That's not exactly the formula (multiply by .22). But see an even easier formula at the Powertap site:

    calories = average watts x hours x 3.6

    So 100 watts for an hour is 360 calories.

    Watts can be rough estimated by one of the many bike speed calculators out there. For instance, this one, or this one.


    A typical rider on the flats at 14-15 mph average is (at a guess) probably averaging between 80 watts and 110 watts. So about 300 to 400 calories an hour. I do approximately 150 watts if I'm working hard at a fast but sustainable pace, so about 500-600 cals/hour, and maybe 200 watts pushing hard up a steep hill (but not for a whole hour!)

    Wind, or small rolling hills will raise the wattage needed to maintain the same speed. Anyway, this is all just estimates. But those 1000 cal/hour estimates seem way high.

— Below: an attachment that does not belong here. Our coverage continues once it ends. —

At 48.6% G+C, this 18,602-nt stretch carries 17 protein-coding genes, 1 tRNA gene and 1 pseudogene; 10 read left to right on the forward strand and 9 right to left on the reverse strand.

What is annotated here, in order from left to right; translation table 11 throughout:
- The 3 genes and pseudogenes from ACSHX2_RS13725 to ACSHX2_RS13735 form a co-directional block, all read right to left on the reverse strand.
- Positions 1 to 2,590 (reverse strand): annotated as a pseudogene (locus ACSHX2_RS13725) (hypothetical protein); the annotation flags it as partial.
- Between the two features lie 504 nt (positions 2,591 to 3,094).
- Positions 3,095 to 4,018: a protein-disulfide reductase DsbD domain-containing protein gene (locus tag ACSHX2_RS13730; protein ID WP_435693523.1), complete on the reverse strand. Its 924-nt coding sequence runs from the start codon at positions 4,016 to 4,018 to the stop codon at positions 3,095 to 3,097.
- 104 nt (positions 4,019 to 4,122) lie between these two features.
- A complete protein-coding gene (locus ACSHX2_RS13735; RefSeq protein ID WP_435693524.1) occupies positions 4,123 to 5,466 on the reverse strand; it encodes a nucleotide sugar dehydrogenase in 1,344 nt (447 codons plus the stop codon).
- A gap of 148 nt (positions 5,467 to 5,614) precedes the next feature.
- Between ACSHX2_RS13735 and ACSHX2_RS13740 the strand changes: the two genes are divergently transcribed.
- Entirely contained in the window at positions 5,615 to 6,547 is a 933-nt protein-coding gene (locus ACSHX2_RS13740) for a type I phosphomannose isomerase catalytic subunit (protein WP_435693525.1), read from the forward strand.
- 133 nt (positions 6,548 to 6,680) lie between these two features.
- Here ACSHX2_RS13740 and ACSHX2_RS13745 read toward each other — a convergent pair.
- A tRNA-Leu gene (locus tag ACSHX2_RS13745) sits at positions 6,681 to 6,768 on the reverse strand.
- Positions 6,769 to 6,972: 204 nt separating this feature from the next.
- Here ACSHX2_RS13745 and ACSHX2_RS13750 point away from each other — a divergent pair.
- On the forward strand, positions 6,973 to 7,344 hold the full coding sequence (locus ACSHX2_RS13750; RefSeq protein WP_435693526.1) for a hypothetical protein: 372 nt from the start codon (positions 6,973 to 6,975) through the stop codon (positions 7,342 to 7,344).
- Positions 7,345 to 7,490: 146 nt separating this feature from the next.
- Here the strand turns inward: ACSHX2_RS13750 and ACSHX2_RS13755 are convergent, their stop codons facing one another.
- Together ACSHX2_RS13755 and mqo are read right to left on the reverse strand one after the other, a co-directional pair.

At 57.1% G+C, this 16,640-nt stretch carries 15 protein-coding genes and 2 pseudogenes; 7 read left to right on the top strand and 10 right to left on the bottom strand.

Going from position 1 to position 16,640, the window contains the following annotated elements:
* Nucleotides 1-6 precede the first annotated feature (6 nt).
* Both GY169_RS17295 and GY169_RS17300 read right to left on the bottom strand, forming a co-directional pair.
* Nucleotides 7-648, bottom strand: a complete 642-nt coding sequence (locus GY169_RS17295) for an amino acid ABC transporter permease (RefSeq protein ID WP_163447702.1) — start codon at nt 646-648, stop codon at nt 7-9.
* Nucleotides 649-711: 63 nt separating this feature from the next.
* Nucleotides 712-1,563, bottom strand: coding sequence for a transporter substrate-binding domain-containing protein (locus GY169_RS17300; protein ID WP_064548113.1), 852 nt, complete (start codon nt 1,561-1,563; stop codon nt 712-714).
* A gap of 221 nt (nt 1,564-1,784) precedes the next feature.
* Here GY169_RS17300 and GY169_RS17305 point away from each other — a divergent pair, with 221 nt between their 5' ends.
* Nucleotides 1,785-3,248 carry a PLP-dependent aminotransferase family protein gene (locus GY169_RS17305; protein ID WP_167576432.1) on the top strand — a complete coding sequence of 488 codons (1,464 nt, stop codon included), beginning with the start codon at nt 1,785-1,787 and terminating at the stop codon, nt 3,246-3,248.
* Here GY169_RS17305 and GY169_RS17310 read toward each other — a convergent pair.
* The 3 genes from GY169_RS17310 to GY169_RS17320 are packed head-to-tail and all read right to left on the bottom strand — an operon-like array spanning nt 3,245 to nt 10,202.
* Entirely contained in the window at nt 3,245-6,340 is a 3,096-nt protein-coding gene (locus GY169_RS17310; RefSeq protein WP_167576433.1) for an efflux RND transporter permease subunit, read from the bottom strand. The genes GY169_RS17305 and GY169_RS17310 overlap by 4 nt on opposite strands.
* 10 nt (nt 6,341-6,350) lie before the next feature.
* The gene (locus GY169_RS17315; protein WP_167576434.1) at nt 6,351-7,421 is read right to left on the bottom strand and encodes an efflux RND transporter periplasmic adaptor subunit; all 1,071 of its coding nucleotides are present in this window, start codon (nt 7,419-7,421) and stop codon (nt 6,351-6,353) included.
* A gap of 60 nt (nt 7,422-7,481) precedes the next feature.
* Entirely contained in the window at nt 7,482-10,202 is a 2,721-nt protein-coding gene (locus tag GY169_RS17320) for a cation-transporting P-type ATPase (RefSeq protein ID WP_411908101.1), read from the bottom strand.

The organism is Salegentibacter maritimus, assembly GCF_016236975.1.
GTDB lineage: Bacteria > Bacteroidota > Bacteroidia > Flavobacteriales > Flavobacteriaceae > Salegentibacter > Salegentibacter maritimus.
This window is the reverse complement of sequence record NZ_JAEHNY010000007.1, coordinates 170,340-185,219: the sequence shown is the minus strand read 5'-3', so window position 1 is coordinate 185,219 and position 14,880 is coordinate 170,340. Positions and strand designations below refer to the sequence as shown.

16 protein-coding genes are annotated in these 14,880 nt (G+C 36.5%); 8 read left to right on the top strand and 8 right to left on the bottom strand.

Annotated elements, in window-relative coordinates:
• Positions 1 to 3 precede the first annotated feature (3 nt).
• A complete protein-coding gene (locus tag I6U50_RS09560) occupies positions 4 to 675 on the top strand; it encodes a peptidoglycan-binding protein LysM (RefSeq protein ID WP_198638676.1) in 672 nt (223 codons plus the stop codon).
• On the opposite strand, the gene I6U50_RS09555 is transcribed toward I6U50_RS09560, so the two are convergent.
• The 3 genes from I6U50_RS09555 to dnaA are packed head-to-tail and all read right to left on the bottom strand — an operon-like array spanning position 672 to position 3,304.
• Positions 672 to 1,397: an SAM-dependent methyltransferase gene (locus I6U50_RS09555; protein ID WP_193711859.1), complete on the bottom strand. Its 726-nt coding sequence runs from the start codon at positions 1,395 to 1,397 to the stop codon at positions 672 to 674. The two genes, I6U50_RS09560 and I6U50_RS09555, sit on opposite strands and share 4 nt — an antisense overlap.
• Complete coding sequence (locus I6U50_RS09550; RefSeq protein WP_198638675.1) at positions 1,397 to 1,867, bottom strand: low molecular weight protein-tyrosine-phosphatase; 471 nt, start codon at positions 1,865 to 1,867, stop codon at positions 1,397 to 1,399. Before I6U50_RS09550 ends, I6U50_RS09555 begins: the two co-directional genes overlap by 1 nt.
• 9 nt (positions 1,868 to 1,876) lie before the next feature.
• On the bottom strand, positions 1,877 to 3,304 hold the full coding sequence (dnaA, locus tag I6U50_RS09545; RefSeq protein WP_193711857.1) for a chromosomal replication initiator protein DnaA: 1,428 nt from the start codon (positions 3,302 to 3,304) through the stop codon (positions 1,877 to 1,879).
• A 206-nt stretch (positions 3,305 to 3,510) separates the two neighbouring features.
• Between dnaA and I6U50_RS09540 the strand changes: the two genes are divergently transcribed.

I've seen comments that a rough estimate of 25 calories per mile is often pretty close. 25 calories * 14 mph=350 calories per hour.
    Last edited by rm -rf; 04-22-15 at 04:25 PM.

  12. #12
    Senior Member Jarrett2's Avatar
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    I just use Strava Premium. It is more conservative that the calorie burns I get with my HRM. I think its around 600 an hour @ 15-17 MPH with some climbing.

  13. #13
    Senior Member Drew Eckhardt's Avatar
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    Quote Originally Posted by Hypno Toad View Post
    This is one of my wife's biggest frustrations, the over-estimate of calories burned with fitness apps. The only accurate way to measure is with a power meter, with cheap power meter being more expense than a decent bike, it's not an option for most people.
    An inexpensive power meter these days is $150 used (wired Powertap with little yellow computer) and $400 (4iiii, use your Garmin) new.